Designer street furniture in a year | india | Hindustan Times
Today in New Delhi, India
Apr 28, 2017-Friday
-°C
New Delhi
  • Humidity
    -
  • Wind
    -

Designer street furniture in a year

This dream is expected to be a reality in a year’s time with the Brihanmumbai Municipal Corporation (BMC) inviting seven international firms to design and install street furniture to upgrade the look of the city.

india Updated: Jan 24, 2009 01:13 IST
Bhavika Jain

Designer street furniture in Mumbai?

This dream is expected to be a reality in a year’s time with the Brihanmumbai Municipal Corporation (BMC) inviting seven international firms to design and install street furniture to upgrade the look of the city.

The BMC on Friday outlined its plans to allocate the job of visualizing and creating street furniture in seven zones to seven different firms, who are associated with their own parent companies from across the globe.

Designing street furniture to give a different visual identity to public places is a common practice in global cities.

Street furniture refers to road signage’s, bus shelters, dustbins, local maps and miscellaneous signboards on one end of the spectrum and benches, pews and toilets on the other end.

The concession period for advertisement and maintenance of street furniture, according to the BMC, would be 20 years.

“The beautification of the city roads is a priority for this project with contractors creating street furniture for every street in their respective zones in an individual style,” said Municipal Commissioner Jairaj Phatak.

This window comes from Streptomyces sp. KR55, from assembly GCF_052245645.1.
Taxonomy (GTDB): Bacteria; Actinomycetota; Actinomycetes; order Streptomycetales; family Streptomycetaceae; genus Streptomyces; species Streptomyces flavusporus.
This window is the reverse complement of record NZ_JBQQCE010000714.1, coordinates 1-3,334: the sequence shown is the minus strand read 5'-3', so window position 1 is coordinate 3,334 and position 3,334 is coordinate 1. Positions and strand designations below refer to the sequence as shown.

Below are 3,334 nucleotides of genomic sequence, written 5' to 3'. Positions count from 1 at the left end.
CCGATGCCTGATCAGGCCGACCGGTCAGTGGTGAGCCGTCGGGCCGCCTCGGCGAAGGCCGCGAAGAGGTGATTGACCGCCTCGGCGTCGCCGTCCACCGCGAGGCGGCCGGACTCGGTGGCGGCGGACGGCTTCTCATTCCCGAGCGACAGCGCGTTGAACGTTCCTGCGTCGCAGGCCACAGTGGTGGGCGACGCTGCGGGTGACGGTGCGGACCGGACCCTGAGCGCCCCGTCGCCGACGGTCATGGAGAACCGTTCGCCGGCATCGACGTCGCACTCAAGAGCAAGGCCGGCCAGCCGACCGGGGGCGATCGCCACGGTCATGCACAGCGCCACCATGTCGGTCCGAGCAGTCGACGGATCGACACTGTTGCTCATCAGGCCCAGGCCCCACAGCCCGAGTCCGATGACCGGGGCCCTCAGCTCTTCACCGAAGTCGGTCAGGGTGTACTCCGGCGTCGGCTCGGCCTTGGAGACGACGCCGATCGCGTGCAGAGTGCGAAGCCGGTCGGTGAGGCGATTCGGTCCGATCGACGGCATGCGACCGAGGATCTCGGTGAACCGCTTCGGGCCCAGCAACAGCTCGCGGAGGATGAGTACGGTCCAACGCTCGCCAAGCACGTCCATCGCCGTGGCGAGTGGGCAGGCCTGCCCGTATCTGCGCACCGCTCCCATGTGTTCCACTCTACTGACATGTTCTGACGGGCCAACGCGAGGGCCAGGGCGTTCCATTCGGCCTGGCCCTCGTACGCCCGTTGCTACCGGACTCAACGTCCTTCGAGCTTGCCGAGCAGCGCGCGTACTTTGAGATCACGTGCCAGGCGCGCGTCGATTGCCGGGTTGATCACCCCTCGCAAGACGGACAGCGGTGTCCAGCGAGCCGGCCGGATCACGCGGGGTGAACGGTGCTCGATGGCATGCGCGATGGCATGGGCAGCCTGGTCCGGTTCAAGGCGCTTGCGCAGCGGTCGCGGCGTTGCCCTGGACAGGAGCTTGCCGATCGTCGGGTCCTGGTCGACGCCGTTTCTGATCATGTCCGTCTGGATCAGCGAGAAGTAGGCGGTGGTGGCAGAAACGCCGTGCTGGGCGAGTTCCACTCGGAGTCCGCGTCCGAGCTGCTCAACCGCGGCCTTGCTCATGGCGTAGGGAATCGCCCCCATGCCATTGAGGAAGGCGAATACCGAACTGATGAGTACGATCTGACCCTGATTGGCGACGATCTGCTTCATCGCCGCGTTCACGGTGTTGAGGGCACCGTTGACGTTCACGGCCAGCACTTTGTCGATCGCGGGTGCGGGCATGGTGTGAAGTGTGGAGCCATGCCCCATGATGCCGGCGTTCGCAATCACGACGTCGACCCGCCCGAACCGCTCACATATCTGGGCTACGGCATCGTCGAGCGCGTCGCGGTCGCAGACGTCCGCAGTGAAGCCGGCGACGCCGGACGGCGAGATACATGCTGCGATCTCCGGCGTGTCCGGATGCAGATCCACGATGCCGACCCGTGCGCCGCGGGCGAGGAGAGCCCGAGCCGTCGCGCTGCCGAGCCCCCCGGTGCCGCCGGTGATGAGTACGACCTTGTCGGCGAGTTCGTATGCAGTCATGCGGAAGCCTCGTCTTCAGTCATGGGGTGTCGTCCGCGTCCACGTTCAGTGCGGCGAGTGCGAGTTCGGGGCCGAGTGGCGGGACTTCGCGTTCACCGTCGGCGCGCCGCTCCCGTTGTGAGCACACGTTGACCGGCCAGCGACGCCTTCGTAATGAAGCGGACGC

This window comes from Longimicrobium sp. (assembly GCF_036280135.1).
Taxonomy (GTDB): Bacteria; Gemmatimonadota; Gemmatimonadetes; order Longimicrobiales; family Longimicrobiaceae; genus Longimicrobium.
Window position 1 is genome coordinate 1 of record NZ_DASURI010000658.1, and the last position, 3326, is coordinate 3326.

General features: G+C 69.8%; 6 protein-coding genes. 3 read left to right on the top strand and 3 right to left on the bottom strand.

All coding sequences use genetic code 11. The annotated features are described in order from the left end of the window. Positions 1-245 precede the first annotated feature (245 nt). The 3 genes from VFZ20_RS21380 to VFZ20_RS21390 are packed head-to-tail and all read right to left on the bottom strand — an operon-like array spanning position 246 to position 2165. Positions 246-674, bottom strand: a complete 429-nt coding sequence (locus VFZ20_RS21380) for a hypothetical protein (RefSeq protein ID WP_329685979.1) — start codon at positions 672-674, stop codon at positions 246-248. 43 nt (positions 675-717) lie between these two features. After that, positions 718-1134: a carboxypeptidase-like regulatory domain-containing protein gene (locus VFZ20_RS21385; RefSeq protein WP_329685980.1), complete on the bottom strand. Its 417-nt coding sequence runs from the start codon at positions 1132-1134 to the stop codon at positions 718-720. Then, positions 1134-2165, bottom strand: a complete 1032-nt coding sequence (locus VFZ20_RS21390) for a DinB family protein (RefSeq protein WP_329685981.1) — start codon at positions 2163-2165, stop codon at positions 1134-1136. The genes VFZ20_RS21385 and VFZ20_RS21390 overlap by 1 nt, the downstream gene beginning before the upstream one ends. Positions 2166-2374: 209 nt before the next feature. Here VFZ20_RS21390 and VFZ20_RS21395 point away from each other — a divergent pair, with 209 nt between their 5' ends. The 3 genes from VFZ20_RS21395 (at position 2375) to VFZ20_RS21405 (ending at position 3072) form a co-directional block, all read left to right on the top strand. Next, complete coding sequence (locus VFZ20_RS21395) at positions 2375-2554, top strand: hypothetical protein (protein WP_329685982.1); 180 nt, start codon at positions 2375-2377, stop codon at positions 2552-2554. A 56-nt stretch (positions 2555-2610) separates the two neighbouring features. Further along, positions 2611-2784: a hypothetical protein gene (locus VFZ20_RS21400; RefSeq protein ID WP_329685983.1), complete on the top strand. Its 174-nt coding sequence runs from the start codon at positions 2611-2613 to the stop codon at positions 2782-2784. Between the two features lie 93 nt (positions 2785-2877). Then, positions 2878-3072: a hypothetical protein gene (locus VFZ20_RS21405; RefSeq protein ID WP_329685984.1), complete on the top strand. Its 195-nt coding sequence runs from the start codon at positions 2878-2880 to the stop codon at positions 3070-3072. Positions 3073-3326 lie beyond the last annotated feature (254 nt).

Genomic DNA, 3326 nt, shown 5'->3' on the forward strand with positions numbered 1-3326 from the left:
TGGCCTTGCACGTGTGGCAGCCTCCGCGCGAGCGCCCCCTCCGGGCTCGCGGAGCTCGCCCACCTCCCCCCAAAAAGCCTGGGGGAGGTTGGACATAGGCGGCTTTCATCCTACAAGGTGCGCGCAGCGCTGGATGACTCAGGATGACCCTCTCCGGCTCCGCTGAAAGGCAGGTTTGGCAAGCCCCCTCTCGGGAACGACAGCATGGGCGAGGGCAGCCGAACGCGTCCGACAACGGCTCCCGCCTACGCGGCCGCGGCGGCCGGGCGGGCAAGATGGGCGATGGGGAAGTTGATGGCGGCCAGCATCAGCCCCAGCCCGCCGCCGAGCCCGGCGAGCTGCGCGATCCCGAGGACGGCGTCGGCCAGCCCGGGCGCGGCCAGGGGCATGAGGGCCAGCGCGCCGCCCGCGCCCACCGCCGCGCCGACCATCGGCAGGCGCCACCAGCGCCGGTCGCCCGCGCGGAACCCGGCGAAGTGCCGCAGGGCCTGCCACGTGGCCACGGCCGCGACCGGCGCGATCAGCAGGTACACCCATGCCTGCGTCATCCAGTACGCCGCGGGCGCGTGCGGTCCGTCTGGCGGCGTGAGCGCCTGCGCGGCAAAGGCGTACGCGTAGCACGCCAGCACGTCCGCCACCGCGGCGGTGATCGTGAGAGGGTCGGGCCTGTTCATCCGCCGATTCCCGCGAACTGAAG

“Individuality and diversity will be important, as each zone should look as different as possible from the next,” said Additional Municipal Commissioner R.A. Rajeev.

This, however, raises the question as to whether road signs would change from zone to zone, thereby confusing motorists.

“The point is to beautify the roads and not confuse motorists,” said Phatak. “Benches, shelters and dustbins are some of the elements of street furniture that would be customised,” Rajeev said.

“Ultimately, all plans are subject to BMC approval. We will ensure that road signs are consistent.”

The BMC also stressed that the revenue-sharing model (between the corporation and the contractor) would be decided on a zone-wise basis, which at this point, has been slotted in a descending order.

“The contractor for zone 1 will have to share more revenue than the one for zone 2 and so on,” explained Rajeev.

The contractors will also maintain, guard and replace the street furniture, in case of vandalism.